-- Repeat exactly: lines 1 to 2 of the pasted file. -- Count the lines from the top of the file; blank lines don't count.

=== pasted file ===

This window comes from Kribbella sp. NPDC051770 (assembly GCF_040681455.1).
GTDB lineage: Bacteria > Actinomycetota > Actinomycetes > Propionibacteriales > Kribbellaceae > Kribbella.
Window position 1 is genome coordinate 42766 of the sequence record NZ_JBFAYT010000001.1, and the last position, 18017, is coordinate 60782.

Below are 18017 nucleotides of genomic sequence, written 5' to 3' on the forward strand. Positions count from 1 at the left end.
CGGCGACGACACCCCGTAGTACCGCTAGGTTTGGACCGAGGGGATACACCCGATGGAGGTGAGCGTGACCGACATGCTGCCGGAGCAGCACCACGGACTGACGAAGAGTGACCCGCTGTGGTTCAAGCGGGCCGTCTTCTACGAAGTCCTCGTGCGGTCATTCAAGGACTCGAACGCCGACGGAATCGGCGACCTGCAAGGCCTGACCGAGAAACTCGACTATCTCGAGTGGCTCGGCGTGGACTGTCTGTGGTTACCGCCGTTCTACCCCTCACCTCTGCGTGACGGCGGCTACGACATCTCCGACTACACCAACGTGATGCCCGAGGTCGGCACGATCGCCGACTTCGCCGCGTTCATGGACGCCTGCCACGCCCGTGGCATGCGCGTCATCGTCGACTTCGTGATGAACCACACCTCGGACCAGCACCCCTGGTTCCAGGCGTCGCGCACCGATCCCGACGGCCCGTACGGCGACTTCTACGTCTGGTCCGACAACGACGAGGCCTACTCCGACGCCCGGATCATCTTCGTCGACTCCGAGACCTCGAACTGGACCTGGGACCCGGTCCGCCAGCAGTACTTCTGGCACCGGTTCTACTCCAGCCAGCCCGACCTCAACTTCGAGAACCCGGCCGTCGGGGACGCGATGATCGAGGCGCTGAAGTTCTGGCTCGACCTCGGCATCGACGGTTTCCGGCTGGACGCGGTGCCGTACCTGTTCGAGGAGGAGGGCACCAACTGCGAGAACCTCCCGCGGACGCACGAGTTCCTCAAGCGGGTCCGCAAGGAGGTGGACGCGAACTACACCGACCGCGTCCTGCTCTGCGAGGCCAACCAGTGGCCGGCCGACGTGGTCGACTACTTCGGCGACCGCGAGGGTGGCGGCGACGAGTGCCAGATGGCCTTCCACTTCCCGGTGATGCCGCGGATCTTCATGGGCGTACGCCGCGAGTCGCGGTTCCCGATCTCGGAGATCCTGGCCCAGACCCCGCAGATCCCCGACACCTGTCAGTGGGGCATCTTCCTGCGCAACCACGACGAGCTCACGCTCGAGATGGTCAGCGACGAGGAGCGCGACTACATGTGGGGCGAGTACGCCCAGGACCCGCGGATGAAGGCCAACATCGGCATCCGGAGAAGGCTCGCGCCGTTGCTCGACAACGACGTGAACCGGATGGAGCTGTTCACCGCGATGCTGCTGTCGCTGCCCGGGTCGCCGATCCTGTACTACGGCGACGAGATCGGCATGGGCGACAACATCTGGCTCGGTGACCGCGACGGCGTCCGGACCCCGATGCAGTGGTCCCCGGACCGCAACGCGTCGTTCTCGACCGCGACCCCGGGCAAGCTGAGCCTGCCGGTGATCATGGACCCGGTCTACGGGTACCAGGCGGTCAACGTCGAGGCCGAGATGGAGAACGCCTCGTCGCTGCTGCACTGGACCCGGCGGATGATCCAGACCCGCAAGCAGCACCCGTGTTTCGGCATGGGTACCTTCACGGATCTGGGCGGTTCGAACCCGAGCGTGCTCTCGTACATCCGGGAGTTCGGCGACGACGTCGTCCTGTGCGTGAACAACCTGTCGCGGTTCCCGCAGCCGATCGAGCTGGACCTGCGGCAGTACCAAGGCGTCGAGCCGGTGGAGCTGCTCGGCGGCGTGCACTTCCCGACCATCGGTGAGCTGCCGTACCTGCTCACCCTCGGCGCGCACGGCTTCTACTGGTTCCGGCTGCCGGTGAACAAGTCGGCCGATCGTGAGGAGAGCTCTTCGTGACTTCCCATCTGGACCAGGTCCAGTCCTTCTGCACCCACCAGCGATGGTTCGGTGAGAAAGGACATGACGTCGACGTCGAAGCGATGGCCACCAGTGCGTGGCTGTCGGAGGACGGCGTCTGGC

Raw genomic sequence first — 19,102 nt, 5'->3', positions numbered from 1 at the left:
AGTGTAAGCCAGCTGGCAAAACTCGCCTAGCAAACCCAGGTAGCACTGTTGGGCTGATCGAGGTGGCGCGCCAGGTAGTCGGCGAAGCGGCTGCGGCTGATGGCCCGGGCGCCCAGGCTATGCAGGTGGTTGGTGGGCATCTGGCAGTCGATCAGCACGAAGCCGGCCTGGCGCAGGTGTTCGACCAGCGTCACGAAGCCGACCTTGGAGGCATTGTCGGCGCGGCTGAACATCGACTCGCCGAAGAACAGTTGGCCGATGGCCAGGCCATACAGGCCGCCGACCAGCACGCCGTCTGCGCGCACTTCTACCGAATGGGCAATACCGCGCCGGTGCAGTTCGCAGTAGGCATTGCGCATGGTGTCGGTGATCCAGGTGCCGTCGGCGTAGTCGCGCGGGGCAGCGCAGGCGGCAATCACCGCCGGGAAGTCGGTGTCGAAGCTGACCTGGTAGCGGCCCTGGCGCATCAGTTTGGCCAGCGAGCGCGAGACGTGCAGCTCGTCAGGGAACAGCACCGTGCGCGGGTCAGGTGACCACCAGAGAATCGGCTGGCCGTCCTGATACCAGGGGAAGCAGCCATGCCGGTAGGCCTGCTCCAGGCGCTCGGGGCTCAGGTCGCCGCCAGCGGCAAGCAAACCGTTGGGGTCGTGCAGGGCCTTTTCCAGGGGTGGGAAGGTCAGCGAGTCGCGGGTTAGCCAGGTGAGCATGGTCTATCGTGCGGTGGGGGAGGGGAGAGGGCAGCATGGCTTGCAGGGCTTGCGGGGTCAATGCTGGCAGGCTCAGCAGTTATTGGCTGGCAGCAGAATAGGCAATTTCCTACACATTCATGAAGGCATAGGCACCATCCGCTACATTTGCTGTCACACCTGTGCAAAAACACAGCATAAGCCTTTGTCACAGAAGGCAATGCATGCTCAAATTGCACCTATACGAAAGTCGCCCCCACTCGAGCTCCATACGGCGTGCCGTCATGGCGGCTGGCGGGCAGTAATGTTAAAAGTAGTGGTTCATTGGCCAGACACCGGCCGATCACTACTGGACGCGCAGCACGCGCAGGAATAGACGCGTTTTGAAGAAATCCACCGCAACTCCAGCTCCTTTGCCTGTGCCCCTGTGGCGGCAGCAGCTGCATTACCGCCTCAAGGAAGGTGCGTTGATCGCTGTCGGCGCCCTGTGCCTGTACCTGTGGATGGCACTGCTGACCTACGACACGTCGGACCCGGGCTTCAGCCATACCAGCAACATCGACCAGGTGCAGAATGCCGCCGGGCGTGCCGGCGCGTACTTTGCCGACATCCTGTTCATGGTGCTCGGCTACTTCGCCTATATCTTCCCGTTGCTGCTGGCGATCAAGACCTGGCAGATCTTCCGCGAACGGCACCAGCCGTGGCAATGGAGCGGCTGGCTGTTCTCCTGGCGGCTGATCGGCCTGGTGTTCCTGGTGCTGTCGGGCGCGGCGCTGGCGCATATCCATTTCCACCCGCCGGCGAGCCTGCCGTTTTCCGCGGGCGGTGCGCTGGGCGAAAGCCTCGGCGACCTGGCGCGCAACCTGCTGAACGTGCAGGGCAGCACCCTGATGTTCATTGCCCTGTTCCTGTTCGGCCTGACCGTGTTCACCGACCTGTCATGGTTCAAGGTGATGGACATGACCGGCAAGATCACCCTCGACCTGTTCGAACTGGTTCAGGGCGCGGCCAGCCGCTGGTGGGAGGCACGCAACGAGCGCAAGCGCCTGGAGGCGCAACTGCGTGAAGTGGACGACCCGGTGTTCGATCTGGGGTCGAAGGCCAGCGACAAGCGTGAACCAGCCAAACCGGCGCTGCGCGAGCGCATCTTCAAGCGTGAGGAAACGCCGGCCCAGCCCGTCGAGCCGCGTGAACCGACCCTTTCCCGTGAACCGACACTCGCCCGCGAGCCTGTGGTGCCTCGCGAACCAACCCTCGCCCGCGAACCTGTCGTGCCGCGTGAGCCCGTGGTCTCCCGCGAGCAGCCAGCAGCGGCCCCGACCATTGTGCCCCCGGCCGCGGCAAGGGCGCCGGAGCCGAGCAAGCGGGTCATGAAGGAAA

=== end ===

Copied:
This window comes from Kribbella sp. NPDC051770 (assembly GCF_040681455.1).
GTDB lineage: Bacteria > Actinomycetota > Actinomycetes > Propionibacteriales > Kribbellaceae > Kribbella.